Saturday 29 February 2020

Flavours of the Month: February 2020...

The trial of the century, a "dangerous" film, and on the limit at 200mph is just some of what has been setting the tone of my February 2020...

Click "READ MORE" below to see this month's looks, sounds, vibes & flavours...

Friday 21 February 2020

Watch FWOAN now!

You can now view the short film "For Want Of A Nail" - for free - online via the OCD Action website: go HERE to view it now.

OCD Action were a great support when we were making the film, having officially endorsed us, and we are very pleased to have continued working with them, so it means a lot that we have been included as a part of the OCD Week of Action (#OCDwoa).

You can also watch it on Vimeo.

A little while ago, we spoke to writer Nick about what inspired him to write the film; here's what he said:
"The simple answer is my own experiences with OCD, but it was because I recognised that my various compulsions and routines were affecting me more and more – becoming more elaborate, requiring more attempts to get them ‘perfect’, and generally causing me more and more frustration. I’d been aware of my OCD for several years but, probably like most people do when they suspect something is ‘wrong’ with them, I dodged the issue for a long time. People with OCD tend to be quite embarrassed by the condition, especially as so much of it is internal – rolling around inside your head – so I kept it to myself and, naturally, it began to spiral. So, for me, writing “For Want Of A Nail” was a cathartic experience.
It was partly an expression of my own OCD and partly a warning to myself. around about the same time, I had seen a few of these ‘quizzes’ on social media – ‘How OCD Are You?’ type junk (oftentimes just pictures of messy rooms with a ‘how uncomfortable does this make you feel?’ one-to-ten scale underneath). I saw that not only were the quizzes themselves drowning in utter ignorance of what OCD is, but I saw that people taking the quizzes were either coming away with the completely wrong idea about the condition, or were actually convinced they had it – some going as far as boasting about it like it was something ‘cool’ to differentiate themselves on Facebook or Twitter. Trust me, an idiotic social media quiz won’t tell you that you’ve got OCD, having OCD will tell you that you’ve got OCD – and everyone who has OCD wishes they didn’t have it."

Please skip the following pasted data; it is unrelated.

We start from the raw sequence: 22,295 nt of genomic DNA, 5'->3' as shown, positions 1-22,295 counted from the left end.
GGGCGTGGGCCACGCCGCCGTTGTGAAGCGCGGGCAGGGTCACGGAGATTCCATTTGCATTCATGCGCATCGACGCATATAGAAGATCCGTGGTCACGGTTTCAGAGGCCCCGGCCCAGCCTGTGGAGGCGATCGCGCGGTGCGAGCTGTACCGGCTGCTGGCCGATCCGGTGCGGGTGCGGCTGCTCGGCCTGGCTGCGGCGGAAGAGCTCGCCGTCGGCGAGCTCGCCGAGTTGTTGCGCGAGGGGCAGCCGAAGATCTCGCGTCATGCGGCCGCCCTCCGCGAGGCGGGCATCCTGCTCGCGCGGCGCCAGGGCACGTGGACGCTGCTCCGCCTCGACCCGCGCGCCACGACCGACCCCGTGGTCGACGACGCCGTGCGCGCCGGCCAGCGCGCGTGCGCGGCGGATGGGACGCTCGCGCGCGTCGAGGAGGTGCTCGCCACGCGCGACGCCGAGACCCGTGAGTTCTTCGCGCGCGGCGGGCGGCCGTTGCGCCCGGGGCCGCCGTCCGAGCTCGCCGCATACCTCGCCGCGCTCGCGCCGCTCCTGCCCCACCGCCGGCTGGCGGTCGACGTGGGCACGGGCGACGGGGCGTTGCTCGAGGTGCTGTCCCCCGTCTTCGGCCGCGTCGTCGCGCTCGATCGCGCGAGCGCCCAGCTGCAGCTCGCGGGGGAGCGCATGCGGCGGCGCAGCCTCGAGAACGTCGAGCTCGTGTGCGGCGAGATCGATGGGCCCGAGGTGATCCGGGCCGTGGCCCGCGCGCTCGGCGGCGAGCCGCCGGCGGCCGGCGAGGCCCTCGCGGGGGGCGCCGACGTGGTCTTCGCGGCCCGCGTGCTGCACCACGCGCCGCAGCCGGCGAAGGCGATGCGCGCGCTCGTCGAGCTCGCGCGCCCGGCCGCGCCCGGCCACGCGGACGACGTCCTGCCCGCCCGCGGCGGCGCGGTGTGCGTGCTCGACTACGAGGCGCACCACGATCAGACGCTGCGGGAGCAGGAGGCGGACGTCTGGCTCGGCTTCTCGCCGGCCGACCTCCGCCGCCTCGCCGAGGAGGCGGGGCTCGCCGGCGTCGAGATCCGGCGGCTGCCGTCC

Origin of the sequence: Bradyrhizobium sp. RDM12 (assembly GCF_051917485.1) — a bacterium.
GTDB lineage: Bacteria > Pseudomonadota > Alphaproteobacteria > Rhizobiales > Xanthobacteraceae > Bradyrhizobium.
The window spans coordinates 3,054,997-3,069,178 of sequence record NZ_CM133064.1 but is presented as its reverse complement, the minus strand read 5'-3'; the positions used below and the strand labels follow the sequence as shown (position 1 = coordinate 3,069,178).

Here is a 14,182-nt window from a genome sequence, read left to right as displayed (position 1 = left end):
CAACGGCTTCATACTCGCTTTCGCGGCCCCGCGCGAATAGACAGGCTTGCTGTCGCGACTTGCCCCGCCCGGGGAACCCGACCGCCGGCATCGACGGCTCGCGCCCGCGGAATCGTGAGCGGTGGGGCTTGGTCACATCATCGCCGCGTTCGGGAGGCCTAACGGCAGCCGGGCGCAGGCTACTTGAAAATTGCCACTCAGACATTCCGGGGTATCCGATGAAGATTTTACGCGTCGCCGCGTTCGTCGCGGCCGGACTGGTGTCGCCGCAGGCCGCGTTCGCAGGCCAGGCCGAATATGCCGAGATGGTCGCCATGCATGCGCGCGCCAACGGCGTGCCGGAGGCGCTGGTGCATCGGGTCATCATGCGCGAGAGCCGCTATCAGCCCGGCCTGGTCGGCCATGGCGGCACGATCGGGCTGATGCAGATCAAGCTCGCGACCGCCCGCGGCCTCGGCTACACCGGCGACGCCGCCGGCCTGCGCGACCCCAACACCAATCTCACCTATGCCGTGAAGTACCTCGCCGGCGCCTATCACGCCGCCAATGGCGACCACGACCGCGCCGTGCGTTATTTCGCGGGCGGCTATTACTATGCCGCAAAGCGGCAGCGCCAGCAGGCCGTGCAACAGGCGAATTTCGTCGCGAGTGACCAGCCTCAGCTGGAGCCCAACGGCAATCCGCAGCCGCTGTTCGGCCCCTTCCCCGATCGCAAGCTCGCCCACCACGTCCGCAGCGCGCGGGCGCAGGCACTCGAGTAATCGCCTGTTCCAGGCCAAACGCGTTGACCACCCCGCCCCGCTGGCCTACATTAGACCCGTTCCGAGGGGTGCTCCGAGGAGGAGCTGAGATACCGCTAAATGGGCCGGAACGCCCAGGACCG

There were two core intensions for me when writing this film: 1) for the audience to come away with a better understanding of Obsessive Compulsive Disorder, and 2) for the audience to have also enjoyed the story, the characters, and the style of the film - to have been informed and entertained at the same time.

We are also in the process of pitching a 10-part television series adaptation of #FWOAN right now, so if you want to keep up-to-date with all things For Want Of A Nail by following us on Facebook.

Monday 10 February 2020

FWOAN to Release Online Feb 21st...

Groovy news! "For Want Of A Nail", the short film I wrote about Obsessive Compulsive Disorder, will soon be getting released online for all to see.
Oakhill Productions to release the critically acclaimed, award winning short film For Want Of A Nail in conjunction with OCD ACTION as part of the ‘Week Of Action’ campaign.

We have said from the start, that we want our film to have purpose when it's released. Not for us as filmmakers to have a moment of appreciation but to really make a difference, highlight and raise awareness... so it is with great pleasure that I get to announce the Worldwide, Online Release Date of #FWOAN is happening on the 21st February 2020!!

Keep your eyes open on our own and OCD Action's social media pages from the 17th of Feb for more info, behind the scenes interviews, our further visions for the future development... and of course the OFFICIAL RELEASE!!!

You can follow the film on Facebook, and Oakhill Productions on Twitter.

Friday 7 February 2020

Chopping Mall (Jim Wynorski, 1986) Review

Find more exploitation reviews here.

“I guess I'm not used to being chased around a mall in the middle of the night by killer robots.” The 1980s was the decade when the shopping mall ruled all from the consumerist dream driving the economy to the food court driving teenagers' social engagement. It was a time and a place that was important in people's lives, something worth protecting, but how best to do that? Perhaps big steel time-locked doors and a trio of roaming robots armed with laser eyes? Gee, I sure hope a random lightning storm doesn't scramble their circuits and result in a slew of corpses … oh, hang on, too late!

Click “READ MORE” below to continue the review and see more screenshots…